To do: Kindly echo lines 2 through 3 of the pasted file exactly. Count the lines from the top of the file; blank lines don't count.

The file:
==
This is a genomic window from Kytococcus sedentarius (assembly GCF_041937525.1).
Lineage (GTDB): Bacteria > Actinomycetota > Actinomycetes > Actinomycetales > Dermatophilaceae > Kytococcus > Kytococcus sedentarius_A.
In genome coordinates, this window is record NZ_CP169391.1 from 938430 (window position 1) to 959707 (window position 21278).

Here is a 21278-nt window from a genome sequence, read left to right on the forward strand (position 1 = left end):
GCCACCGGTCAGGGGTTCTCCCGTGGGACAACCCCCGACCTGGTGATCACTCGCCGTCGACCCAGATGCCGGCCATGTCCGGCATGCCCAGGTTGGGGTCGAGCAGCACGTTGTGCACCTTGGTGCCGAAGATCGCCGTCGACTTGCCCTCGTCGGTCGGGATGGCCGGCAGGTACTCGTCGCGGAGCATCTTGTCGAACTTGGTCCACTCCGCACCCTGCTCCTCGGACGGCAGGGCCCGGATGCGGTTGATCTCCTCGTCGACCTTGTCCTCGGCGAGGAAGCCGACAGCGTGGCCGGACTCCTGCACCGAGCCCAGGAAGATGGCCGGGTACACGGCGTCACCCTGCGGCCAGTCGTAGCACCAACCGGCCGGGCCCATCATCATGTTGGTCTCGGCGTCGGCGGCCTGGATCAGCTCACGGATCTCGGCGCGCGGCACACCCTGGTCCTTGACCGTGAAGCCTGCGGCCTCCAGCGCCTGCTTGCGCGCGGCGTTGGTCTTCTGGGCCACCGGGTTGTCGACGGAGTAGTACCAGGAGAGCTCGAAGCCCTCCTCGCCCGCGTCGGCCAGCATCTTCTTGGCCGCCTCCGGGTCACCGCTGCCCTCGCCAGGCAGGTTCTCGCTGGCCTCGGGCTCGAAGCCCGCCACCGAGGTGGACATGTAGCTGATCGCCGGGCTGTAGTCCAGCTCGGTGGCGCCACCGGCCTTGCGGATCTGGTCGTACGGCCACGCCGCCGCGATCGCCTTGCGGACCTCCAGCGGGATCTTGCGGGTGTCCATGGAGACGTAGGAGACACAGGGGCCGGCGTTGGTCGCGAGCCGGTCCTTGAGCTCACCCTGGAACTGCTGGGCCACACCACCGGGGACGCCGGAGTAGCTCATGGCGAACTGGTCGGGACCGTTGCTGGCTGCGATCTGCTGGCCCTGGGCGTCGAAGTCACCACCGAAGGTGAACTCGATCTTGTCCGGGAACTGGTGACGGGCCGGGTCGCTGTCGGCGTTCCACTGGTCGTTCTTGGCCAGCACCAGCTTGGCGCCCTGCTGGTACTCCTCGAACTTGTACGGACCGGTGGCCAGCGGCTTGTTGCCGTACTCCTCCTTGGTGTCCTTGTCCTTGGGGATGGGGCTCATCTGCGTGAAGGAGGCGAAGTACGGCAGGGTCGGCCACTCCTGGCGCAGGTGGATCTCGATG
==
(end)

Lineage (GTDB): Bacteria > Actinomycetota > Actinomycetes > Actinomycetales > Dermatophilaceae > Kytococcus > Kytococcus sedentarius_A.
In genome coordinates, this window is record NZ_CP169391.1 from 938430 (window position 1) to 959707 (window position 21278).